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Discussion Starter · #1 ·
This girl is old and would like to get another one. I just don't know what kind of chicken she is. Big brown egg layer.
 

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What does a black australorp do that makes them essential?
 

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They lay like gumball machines for up to 7 years..and beyond, from all reports. They have decent meat on their carcass for when they are done...not the best, but still a decent carcass.

They are hardy, thrifty on feed, good foragers, great free rangers, good mothers, good broodies, quirky and friendly, very talkative, good feathering, molt lightly, lay through the winter, lay consistently and have great laying longevity, have few laying issues, great flock birds with great social skills....in other words, they are just about the easiest bird to ever have in the flock and are just wonderful for beginners as well as oldsters.

They earn their keep year after year and are just a fun bird to have around, not to mention beautiful. I have had them over and over and have never had any complaints about the breed...and I'm super picky about who I invest feed into.
 

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Hmmmm..... Maybe I'll get a homeless australorp from the humane society.
 

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Discussion Starter · #8 ·
They lay like gumball machines for up to 7 years..and beyond, from all reports. They have decent meat on their carcass for when they are done...not the best, but still a decent carcass.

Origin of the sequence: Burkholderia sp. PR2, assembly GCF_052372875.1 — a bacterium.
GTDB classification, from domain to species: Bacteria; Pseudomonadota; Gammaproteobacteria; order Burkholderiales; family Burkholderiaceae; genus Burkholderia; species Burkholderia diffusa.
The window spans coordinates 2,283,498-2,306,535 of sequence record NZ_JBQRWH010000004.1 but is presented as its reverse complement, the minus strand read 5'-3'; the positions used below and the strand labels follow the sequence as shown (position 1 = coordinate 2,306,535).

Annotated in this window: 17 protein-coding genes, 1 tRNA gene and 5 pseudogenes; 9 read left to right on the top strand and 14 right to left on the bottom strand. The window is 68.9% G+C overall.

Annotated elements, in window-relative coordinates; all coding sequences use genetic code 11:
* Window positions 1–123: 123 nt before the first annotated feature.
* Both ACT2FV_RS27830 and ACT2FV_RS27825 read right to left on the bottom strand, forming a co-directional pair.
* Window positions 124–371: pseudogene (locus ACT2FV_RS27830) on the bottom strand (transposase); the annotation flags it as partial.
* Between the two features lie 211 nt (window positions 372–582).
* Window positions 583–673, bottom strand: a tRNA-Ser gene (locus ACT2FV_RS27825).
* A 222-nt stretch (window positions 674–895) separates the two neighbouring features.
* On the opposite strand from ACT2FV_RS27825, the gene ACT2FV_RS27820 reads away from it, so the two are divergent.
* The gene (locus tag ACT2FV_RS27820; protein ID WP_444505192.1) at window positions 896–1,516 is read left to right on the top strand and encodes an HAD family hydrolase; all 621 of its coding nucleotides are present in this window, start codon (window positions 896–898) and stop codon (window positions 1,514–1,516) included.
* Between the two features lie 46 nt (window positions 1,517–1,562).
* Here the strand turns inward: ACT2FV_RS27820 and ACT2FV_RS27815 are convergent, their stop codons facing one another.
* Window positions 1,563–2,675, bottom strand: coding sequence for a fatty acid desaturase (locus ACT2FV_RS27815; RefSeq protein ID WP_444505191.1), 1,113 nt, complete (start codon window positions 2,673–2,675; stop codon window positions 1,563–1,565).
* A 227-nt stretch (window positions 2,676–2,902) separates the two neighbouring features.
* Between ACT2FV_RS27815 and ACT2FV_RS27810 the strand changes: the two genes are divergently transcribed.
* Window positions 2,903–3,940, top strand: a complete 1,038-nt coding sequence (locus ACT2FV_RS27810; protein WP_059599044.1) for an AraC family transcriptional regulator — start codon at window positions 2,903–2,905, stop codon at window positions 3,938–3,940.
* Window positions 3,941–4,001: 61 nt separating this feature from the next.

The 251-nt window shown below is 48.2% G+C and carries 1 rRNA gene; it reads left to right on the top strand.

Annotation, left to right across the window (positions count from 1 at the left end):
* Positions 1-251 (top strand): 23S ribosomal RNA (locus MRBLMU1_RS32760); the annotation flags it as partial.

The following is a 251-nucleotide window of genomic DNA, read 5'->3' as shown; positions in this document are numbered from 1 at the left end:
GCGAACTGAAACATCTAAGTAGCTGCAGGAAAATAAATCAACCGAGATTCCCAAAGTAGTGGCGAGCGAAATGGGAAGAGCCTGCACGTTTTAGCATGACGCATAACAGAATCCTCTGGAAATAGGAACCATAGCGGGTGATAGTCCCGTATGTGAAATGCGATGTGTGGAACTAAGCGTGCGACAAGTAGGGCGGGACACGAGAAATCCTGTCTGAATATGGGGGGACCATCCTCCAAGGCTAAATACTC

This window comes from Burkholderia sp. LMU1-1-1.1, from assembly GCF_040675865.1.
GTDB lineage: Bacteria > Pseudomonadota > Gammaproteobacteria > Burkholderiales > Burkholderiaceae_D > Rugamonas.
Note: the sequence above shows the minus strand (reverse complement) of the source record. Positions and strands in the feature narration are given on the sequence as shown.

They are hardy, thrifty on feed, good foragers, great free rangers, good mothers, good broodies, quirky and friendly, very talkative, good feathering, molt lightly, lay through the winter, lay consistently and have great laying longevity, have few laying issues, great flock birds with great social skills....in other words, they are just about the easiest bird to ever have in the flock and are just wonderful for beginners as well as oldsters.

They earn their keep year after year and are just a fun bird to have around, not to mention beautiful. I have had them over and over and have never had any complaints about the breed...and I'm super picky about who I invest feed into.
Thank you so much for identifying her. I bought her at trades day. Yeah I know bad idea. They said she was 18 months. But, their full is sh*t. She laid everyday for 3 months straight. Now I'm lucky to get 1 a week. I'm sure she was mistreated by the look of the growths on her feet. At least she has gotten a good home with 2 acres to free range. She is still head of flock. Have 3 week old pullets (2 of them) and she mothers them from the other 7. I will definitely be getting another. Thanks
 

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You might also regulate her feed....she seems very heavy in the wrong places and this could also prevent her from laying as well. BAs aren't known for putting on too much weight, though one of the fattest birds I've ever killed was a BA and she didn't appear that fat, she was an anomaly.

They are usually very trim and feed efficient.

This is also the time of year they go into a slow down as they prepare to molt, so this could be a factor also.
 

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Discussion Starter · #10 ·
You might also regulate her feed....she seems very heavy in the wrong places and this could also prevent her from laying as well. BAs aren't known for putting on too much weight, though one of the fattest birds I've ever killed was a BA and she didn't appear that fat, she was an anomaly.

They are usually very trim and feed efficient.

This is also the time of year they go into a slow down as they prepare to molt, so this could be a factor also.
I live in Texas and since the heat she's not laying for that reason I think. She is also roosting in a wooden box we built for her gerth. Who knows.
 
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